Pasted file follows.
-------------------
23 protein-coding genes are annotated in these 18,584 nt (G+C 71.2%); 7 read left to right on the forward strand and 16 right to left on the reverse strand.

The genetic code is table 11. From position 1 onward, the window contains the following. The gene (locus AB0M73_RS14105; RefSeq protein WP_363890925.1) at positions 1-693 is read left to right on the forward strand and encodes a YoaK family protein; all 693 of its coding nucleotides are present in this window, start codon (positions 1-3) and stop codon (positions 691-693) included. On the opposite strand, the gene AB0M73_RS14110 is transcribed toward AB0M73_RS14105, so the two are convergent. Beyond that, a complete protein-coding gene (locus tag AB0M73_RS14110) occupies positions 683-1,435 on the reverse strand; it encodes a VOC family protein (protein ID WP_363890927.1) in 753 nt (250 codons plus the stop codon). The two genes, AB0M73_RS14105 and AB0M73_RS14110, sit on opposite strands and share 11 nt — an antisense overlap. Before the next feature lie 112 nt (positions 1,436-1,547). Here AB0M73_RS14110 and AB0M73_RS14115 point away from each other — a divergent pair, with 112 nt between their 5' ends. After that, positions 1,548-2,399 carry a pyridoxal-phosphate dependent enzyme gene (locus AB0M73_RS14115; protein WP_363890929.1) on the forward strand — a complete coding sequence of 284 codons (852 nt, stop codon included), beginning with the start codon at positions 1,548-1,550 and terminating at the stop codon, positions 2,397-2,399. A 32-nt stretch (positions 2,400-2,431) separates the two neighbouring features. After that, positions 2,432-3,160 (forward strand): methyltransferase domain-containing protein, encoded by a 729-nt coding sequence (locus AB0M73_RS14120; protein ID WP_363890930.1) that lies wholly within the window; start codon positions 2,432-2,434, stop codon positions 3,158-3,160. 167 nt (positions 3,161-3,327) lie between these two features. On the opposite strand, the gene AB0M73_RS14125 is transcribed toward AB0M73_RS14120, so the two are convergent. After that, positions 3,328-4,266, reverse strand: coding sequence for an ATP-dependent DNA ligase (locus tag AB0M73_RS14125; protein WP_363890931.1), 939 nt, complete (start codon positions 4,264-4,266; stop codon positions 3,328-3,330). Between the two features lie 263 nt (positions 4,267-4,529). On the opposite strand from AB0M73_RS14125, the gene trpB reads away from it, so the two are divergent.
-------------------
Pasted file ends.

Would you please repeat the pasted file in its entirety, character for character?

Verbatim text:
23 protein-coding genes are annotated in these 18,584 nt (G+C 71.2%); 7 read left to right on the forward strand and 16 right to left on the reverse strand.

The genetic code is table 11. From position 1 onward, the window contains the following. The gene (locus AB0M73_RS14105; RefSeq protein WP_363890925.1) at positions 1-693 is read left to right on the forward strand and encodes a YoaK family protein; all 693 of its coding nucleotides are present in this window, start codon (positions 1-3) and stop codon (positions 691-693) included. On the opposite strand, the gene AB0M73_RS14110 is transcribed toward AB0M73_RS14105, so the two are convergent. Beyond that, a complete protein-coding gene (locus tag AB0M73_RS14110) occupies positions 683-1,435 on the reverse strand; it encodes a VOC family protein (protein ID WP_363890927.1) in 753 nt (250 codons plus the stop codon). The two genes, AB0M73_RS14105 and AB0M73_RS14110, sit on opposite strands and share 11 nt — an antisense overlap. Before the next feature lie 112 nt (positions 1,436-1,547). Here AB0M73_RS14110 and AB0M73_RS14115 point away from each other — a divergent pair, with 112 nt between their 5' ends. After that, positions 1,548-2,399 carry a pyridoxal-phosphate dependent enzyme gene (locus AB0M73_RS14115; protein WP_363890929.1) on the forward strand — a complete coding sequence of 284 codons (852 nt, stop codon included), beginning with the start codon at positions 1,548-1,550 and terminating at the stop codon, positions 2,397-2,399. A 32-nt stretch (positions 2,400-2,431) separates the two neighbouring features. After that, positions 2,432-3,160 (forward strand): methyltransferase domain-containing protein, encoded by a 729-nt coding sequence (locus AB0M73_RS14120; protein ID WP_363890930.1) that lies wholly within the window; start codon positions 2,432-2,434, stop codon positions 3,158-3,160. 167 nt (positions 3,161-3,327) lie between these two features. On the opposite strand, the gene AB0M73_RS14125 is transcribed toward AB0M73_RS14120, so the two are convergent. After that, positions 3,328-4,266, reverse strand: coding sequence for an ATP-dependent DNA ligase (locus tag AB0M73_RS14125; protein WP_363890931.1), 939 nt, complete (start codon positions 4,264-4,266; stop codon positions 3,328-3,330). Between the two features lie 263 nt (positions 4,267-4,529). On the opposite strand from AB0M73_RS14125, the gene trpB reads away from it, so the two are divergent.